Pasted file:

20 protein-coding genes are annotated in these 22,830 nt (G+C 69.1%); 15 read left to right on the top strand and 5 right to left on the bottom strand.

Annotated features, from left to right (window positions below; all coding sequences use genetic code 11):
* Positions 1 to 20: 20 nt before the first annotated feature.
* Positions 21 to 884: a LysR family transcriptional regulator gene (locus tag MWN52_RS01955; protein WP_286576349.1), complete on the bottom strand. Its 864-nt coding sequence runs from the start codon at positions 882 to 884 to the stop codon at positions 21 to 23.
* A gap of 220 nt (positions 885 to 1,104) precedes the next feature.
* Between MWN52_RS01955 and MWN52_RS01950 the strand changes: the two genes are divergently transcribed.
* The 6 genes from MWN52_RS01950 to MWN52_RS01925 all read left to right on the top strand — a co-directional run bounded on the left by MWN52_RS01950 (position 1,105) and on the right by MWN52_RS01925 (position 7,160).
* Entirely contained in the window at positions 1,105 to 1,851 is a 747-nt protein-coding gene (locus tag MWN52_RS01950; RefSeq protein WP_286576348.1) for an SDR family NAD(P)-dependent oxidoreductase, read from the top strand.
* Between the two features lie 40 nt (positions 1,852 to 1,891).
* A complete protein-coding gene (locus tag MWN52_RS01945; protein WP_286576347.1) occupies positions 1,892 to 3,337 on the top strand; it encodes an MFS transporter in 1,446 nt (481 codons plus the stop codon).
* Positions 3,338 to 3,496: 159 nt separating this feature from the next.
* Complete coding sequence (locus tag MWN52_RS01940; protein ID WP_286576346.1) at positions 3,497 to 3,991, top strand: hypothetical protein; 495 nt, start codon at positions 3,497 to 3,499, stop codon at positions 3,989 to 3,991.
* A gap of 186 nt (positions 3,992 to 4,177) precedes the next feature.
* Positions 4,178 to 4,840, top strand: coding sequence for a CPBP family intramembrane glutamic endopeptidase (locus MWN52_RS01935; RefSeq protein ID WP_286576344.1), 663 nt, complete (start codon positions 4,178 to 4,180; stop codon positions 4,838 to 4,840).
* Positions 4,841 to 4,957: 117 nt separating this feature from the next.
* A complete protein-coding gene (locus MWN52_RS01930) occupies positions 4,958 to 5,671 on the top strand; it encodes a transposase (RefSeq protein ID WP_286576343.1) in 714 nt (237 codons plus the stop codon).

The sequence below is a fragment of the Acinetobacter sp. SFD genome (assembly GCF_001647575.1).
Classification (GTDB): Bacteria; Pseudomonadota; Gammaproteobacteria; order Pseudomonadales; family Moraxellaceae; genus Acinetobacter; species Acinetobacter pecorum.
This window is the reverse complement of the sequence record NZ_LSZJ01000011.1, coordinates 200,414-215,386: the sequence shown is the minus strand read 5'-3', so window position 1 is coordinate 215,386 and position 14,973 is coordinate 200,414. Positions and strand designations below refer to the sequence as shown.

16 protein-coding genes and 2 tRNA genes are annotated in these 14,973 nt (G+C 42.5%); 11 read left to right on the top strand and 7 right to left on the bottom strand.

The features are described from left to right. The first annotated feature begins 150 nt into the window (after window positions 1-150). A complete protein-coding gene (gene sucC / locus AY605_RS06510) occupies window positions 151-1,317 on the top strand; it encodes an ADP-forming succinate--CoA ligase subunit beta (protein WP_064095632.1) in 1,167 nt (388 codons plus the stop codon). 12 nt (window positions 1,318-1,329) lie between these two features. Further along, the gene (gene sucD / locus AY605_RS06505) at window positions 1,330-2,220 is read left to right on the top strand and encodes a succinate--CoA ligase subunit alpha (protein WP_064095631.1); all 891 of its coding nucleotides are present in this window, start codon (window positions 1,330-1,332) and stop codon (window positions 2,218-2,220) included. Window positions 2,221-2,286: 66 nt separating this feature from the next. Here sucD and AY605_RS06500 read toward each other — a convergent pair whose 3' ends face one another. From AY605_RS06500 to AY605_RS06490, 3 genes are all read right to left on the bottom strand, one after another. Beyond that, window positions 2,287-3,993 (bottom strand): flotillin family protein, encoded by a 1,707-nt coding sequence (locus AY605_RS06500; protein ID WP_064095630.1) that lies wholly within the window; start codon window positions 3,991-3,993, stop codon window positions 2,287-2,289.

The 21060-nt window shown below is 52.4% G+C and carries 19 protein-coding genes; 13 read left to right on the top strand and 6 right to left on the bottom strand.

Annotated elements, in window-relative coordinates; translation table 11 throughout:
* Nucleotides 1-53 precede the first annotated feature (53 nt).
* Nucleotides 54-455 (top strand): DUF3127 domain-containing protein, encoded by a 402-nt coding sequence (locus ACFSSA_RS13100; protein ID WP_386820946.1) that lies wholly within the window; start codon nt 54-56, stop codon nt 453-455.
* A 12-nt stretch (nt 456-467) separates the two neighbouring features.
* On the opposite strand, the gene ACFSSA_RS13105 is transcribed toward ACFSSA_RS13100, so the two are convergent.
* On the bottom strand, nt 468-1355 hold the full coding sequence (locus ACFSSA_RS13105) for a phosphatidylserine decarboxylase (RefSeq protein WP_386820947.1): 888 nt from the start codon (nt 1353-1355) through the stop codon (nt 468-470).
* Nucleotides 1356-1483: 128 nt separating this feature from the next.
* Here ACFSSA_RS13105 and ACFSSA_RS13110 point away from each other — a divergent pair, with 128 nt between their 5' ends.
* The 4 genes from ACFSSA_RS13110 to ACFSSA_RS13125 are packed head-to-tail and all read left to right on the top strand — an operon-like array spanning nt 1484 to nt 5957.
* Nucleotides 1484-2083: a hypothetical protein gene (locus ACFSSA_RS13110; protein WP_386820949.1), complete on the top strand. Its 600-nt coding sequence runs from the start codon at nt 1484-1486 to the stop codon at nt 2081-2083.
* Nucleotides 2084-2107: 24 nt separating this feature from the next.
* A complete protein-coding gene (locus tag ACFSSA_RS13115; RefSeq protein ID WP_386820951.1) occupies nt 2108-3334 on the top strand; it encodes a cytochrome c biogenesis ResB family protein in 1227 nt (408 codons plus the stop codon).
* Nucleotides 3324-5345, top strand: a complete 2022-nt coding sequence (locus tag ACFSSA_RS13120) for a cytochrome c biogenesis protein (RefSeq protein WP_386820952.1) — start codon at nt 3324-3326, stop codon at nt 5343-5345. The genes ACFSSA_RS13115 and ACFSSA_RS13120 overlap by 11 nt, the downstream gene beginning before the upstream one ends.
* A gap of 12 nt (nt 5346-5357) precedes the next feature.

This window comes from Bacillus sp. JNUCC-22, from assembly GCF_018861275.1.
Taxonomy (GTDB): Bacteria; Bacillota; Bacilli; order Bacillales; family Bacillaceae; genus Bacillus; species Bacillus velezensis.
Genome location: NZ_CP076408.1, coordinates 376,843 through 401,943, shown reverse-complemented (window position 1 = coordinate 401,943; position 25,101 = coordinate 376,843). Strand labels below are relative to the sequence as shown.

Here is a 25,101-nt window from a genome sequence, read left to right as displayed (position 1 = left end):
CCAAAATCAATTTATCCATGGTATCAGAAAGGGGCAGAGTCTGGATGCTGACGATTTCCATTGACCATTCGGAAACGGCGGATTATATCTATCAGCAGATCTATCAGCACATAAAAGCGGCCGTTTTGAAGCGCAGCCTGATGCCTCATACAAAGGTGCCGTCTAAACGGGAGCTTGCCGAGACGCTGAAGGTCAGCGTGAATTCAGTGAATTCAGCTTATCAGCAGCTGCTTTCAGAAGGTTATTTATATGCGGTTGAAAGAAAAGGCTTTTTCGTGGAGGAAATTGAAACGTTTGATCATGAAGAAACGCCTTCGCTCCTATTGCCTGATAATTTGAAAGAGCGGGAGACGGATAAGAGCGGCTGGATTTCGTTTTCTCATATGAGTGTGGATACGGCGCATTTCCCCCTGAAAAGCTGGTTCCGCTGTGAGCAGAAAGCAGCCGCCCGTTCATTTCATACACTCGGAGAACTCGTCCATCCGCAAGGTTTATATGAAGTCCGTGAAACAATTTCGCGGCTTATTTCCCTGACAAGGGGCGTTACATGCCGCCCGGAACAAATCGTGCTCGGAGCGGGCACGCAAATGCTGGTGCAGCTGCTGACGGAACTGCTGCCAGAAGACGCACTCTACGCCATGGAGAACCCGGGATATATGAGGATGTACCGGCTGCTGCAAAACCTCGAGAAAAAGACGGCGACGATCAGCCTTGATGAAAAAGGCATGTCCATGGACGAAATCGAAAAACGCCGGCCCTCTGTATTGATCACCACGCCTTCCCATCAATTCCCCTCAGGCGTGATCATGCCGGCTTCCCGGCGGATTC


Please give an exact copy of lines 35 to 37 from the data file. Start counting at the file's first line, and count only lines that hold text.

* Nucleotides 3324-5345, top strand: a complete 2022-nt coding sequence (locus tag ACFSSA_RS13120) for a cytochrome c biogenesis protein (RefSeq protein WP_386820952.1) — start codon at nt 3324-3326, stop codon at nt 5343-5345. The genes ACFSSA_RS13115 and ACFSSA_RS13120 overlap by 11 nt, the downstream gene beginning before the upstream one ends.
* A gap of 12 nt (nt 5346-5357) precedes the next feature.

This window comes from Bacillus sp. JNUCC-22, from assembly GCF_018861275.1.